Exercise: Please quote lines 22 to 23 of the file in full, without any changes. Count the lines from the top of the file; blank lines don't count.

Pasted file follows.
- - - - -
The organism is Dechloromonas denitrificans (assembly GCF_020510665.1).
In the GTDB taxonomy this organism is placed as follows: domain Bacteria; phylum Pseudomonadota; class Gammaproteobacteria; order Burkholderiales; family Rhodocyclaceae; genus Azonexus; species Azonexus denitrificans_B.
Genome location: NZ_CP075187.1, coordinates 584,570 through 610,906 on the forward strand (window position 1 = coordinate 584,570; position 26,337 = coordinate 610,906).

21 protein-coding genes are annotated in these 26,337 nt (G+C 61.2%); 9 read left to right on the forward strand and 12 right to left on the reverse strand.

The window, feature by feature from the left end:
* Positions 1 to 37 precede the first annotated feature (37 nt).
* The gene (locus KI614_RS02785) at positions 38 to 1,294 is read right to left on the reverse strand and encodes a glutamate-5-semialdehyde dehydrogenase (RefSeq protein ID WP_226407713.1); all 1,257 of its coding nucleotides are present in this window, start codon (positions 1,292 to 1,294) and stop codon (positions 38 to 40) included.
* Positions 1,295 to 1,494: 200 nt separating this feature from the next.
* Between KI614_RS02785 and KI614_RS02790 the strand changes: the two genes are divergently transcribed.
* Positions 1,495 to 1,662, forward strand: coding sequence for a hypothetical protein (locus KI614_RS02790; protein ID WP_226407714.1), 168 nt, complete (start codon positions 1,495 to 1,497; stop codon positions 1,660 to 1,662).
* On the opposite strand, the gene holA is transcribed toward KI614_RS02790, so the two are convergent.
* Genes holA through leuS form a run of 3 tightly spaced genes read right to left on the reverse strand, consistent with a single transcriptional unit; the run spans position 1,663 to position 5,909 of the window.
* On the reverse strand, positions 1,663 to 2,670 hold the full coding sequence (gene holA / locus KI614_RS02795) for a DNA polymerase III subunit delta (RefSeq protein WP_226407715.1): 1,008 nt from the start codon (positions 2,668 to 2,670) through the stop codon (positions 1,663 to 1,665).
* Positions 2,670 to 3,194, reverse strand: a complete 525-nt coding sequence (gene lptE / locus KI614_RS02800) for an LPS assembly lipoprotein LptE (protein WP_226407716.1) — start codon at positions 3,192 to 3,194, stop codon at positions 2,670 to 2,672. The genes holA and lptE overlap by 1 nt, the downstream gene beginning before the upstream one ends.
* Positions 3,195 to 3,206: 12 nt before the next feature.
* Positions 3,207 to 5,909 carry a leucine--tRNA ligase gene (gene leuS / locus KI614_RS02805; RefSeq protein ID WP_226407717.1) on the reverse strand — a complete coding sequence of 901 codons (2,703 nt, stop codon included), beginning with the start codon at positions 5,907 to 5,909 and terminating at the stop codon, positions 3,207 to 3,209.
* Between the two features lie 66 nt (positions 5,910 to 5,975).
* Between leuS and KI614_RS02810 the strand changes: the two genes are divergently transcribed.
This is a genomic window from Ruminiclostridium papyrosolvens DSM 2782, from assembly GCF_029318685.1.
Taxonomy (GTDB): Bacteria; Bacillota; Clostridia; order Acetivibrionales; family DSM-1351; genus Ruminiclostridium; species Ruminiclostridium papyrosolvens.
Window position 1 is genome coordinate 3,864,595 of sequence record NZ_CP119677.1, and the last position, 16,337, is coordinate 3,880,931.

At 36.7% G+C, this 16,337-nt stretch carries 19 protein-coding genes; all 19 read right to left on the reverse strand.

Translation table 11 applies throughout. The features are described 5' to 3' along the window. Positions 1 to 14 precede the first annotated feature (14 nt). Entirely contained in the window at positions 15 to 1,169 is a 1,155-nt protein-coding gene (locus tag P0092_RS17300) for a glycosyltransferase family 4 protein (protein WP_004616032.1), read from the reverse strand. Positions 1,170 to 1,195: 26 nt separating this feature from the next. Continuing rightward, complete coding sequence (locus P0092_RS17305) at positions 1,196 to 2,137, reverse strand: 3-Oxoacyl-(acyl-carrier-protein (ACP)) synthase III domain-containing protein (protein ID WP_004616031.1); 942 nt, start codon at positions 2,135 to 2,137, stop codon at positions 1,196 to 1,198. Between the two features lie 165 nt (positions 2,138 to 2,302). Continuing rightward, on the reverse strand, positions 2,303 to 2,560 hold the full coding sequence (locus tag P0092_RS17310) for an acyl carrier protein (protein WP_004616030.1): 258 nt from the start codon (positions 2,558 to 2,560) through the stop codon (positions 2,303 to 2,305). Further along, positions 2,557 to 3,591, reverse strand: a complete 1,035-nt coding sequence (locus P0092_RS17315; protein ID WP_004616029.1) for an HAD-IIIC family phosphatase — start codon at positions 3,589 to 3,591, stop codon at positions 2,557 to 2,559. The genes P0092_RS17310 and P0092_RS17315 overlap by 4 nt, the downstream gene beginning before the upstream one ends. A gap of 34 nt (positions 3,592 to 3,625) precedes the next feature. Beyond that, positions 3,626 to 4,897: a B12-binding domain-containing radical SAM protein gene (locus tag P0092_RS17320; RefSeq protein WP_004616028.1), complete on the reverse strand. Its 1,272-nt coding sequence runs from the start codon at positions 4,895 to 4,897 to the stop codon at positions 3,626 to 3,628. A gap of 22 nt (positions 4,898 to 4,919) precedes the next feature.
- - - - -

At 36.7% G+C, this 16,337-nt stretch carries 19 protein-coding genes; all 19 read right to left on the reverse strand.

Translation table 11 applies throughout. The features are described 5' to 3' along the window. Positions 1 to 14 precede the first annotated feature (14 nt). Entirely contained in the window at positions 15 to 1,169 is a 1,155-nt protein-coding gene (locus tag P0092_RS17300) for a glycosyltransferase family 4 protein (protein WP_004616032.1), read from the reverse strand. Positions 1,170 to 1,195: 26 nt separating this feature from the next. Continuing rightward, complete coding sequence (locus P0092_RS17305) at positions 1,196 to 2,137, reverse strand: 3-Oxoacyl-(acyl-carrier-protein (ACP)) synthase III domain-containing protein (protein ID WP_004616031.1); 942 nt, start codon at positions 2,135 to 2,137, stop codon at positions 1,196 to 1,198. Between the two features lie 165 nt (positions 2,138 to 2,302). Continuing rightward, on the reverse strand, positions 2,303 to 2,560 hold the full coding sequence (locus tag P0092_RS17310) for an acyl carrier protein (protein WP_004616030.1): 258 nt from the start codon (positions 2,558 to 2,560) through the stop codon (positions 2,303 to 2,305). Further along, positions 2,557 to 3,591, reverse strand: a complete 1,035-nt coding sequence (locus P0092_RS17315; protein ID WP_004616029.1) for an HAD-IIIC family phosphatase — start codon at positions 3,589 to 3,591, stop codon at positions 2,557 to 2,559. The genes P0092_RS17310 and P0092_RS17315 overlap by 4 nt, the downstream gene beginning before the upstream one ends. A gap of 34 nt (positions 3,592 to 3,625) precedes the next feature. Beyond that, positions 3,626 to 4,897: a B12-binding domain-containing radical SAM protein gene (locus tag P0092_RS17320; RefSeq protein WP_004616028.1), complete on the reverse strand. Its 1,272-nt coding sequence runs from the start codon at positions 4,895 to 4,897 to the stop codon at positions 3,626 to 3,628. A gap of 22 nt (positions 4,898 to 4,919) precedes the next feature.